T75 with PPB Cost Compare T75 With PPB (Option 1) T75 With PPB (Option 2) T75 With PPBX At Expiry Male, Age 40, Non-Smoker Benefit Amount: $100,000 Annual Premium$1,902$1,586 <16% A $1,443 <23% A, <8% B Total Premiums Paid $66,557$55,478$50,480 PPB at 10 th Anniversary $9,509$0.00 PPB at 15 th Anniversary $28,526 100% return $0.00 50% age 60 100% age 65 $0.00 100% Expiry Note: The premium payback benefit amount will vary from the amount illustrated – upward or downward – if the policy is modified at the request of the owner by, example, the addition or removal of optional riders/benefits.
Level Term to age 75 40 yrs45 yrs50 yrs55 yrs60 yrs65 Monthly Investment $1,000.00 Assume 6% annually $679,581 Asset Protection Strategy $583,733 Monthly Investment $1,000.00 *Less CI Monthly Premium $ 141.04 Net Monthly Investment $ 858.96 Issue ages 18-49 *CI Plan Level T75 – S100,000, 2 nd Event, PPB/D/W/E In 15 yrs $100,000 are required To cover expenses incurred Due to a Critical Illness $410,953
Opportunity Cost After 46% marginal tax rate $ 53,536 $ 28,909 $1,156 Annual opportunity cost ……………………………… Before tax opportunity cost Annual LifeAdvance Premium $1,692.48 versus Example Cont’d ROP Benefit available at age 65* $ 42,312 Invest $1,000 per month at 6% over 25 years $679,581 Invest $858.96 per year at 6% over 25 years $583,733 +
10yrs R&C with Premium Payback Riders 100% Year 15 50% Year 10 Issue age 50 > PPBW 100% Age 65 50% Age 60 Issue age < 50 PPBW Note: Optional withdrawal dates available at each year After the first option date on PPBW. Issue Ages18-60 100% Age 75 0% At Expiry PPBX
Premium Payback Summary Permanent, paid up at 100 plan Level premium term to 75 plan 10-year renewable term to 75, convertible to 65 plan Available for all to 75 plans Available for all plans Option A, Option B, Option C Option 1, Option 2 Premium Payback at Withdrawal or Expiry Benefit Premium Payback at Expiry Premium Payback on Death
Applications dated on or before December 31, 2004 and received in Head Office by January 10, 2005 - clients may apply for existing policy series (22 critical illnesses plus illness assist benefit) or new November 2004 policy series (24 critical illnesses plus illness assist benefit) by specifying on application.. Transition Rules Applications dated on or after January 1, 2005 or received in Head Office after January 10, 2005 - will be issued as new November 2004 policy series only.
“It’s Not the Strongest of the Species That Survives, nor the Most Intelligent, but Rather the One Who Is Responsive to Change.” Charles Darwin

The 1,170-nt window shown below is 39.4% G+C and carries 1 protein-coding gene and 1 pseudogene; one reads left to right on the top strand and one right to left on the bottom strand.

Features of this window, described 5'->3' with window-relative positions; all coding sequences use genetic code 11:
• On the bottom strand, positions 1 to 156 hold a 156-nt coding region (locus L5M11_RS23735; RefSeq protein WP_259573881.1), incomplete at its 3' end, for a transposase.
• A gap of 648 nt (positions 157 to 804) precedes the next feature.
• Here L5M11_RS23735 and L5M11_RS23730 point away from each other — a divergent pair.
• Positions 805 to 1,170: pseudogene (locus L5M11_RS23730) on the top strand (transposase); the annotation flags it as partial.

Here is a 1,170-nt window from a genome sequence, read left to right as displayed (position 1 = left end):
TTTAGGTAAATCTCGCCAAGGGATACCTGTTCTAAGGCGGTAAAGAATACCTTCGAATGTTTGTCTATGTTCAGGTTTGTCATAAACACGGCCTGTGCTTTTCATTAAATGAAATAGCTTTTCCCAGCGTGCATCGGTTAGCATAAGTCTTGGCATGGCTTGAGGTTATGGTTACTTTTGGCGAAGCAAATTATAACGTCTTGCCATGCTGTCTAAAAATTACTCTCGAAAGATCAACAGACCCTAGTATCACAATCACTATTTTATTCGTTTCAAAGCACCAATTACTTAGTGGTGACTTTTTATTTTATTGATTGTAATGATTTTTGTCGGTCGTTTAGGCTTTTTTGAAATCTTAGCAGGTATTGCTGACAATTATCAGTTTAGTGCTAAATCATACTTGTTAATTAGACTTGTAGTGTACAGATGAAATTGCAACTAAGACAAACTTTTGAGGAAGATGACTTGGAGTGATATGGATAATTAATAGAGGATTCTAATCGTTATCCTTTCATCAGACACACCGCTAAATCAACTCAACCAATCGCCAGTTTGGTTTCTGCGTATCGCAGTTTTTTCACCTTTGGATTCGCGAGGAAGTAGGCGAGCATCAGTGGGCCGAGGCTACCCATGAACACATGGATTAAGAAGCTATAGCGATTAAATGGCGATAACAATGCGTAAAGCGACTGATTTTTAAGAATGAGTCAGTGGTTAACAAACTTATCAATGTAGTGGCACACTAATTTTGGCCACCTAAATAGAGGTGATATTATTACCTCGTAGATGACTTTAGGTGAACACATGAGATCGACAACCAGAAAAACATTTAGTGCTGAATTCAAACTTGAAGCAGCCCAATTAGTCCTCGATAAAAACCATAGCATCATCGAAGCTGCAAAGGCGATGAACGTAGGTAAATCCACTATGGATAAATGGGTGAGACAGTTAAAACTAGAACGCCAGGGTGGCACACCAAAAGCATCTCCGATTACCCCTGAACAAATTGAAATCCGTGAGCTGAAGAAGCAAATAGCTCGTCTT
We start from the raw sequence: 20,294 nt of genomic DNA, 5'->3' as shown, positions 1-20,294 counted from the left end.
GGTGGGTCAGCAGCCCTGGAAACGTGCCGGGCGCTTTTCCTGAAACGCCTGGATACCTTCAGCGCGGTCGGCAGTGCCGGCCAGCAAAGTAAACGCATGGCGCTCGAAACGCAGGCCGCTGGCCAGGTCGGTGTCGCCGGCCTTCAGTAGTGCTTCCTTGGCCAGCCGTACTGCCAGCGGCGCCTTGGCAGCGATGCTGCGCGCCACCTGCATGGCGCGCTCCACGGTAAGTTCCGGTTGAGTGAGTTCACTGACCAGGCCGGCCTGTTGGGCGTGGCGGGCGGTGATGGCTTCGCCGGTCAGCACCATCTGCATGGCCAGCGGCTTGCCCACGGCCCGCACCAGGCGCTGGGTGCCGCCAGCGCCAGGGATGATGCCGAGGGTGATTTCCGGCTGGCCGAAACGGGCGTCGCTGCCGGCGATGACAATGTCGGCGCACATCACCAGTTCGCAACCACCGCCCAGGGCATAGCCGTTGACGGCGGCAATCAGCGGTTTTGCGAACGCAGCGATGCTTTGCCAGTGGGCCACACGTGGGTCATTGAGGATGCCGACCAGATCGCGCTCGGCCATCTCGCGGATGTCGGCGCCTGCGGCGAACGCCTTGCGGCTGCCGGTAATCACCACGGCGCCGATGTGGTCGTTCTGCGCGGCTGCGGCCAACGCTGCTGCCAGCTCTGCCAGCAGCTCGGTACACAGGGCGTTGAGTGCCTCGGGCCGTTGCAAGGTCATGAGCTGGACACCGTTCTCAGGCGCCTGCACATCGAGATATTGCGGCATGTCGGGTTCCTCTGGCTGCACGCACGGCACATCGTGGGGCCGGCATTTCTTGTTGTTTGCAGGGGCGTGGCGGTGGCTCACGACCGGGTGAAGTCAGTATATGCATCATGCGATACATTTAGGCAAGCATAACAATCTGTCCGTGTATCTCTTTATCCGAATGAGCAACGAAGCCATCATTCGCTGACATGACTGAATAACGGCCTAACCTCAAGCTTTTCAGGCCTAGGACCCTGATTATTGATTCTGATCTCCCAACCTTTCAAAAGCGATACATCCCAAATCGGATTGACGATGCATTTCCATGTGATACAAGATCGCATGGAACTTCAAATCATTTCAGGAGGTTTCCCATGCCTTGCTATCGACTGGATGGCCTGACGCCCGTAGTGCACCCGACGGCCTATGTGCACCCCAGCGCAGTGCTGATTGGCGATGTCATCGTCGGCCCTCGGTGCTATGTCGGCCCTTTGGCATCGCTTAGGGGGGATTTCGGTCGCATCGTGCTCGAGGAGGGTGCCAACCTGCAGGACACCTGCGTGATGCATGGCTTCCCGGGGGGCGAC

1934 Depression 1935Spanish civil war 1936Economy still struggling 1937 Recession 1938 War clouds gather 1939War in Europe 1940France falls 1941Pearl Harbor 1942 Wartime price controls 1943 Industry mobilizes 1944 Consumer goods shortages 1945 Postwar recession predicted 1946 Dow tops 200 – market too high 1947 Cold war begins 1948Berlin blockade 1949 Russia explodes A-bomb 1950Korean War 1951Excess profits tax 1952U.S. seizes steel mills 1953 Russia explodes H-bomb 1954Dow tops 300 – market too high 1955 Eisenhower illness 1956 Suez crisis 1957 Russia launches Sputnik 1958 Recession 1959 Castro seizes power in Cuba 1960 Russia downs U-2 plane 1961 Berlin Wall erected 1962 Cuban missile crisis 1963 Kennedy assassinated 1964 Gulf of Tonkin 1965 Civil rights marches 1966 Vietnam War escalates 1967 Newark race riots 1968 USS Pueblo seized 1969 Money tightens – markets fall 1970 Cambodia invaded – Vietnam War 1971 Wage/price freeze 1972 Largest U.S. trade deficit ever 1973 Energy crisis 1974 Nixon resigns 1975 Clouded economic prospects 1976 Economic recovery slows 1977 Market slumps 1978 Interest rates rise 1979 Oil prices skyrocket 1980 Interest rates at all-time high 1981 Steep recession begins 1982 Worst recession in 40 years 1983 U.S. Embassy, Marine barracks bombed 1984 Record federal deficits 1985 Economic growth slows 1986 Dow nears 2000 – market too high 1987 Record-setting market decline 1988 Junk bond scandal 1989 October “Mini-Crash” 1990 Persian Gulf crisis 1991 Recession 1992 Riots sweep Los Angeles 1993 Bombing of World Trade Center 1994 Rising U.S. interest rates 1995 Oklahoma City bombing 1996 U.S. government shutdown 1997 Collapse of Thailand economy 1998 President impeachment proceedings 1999 Y2K 2000 Internet stocks plummet 2001 September 11 terrorist attacks 2002WorldCom accounting scandal 2003SARS/Blackout/War in IRAQ 2004US Election Reasons Not to Invest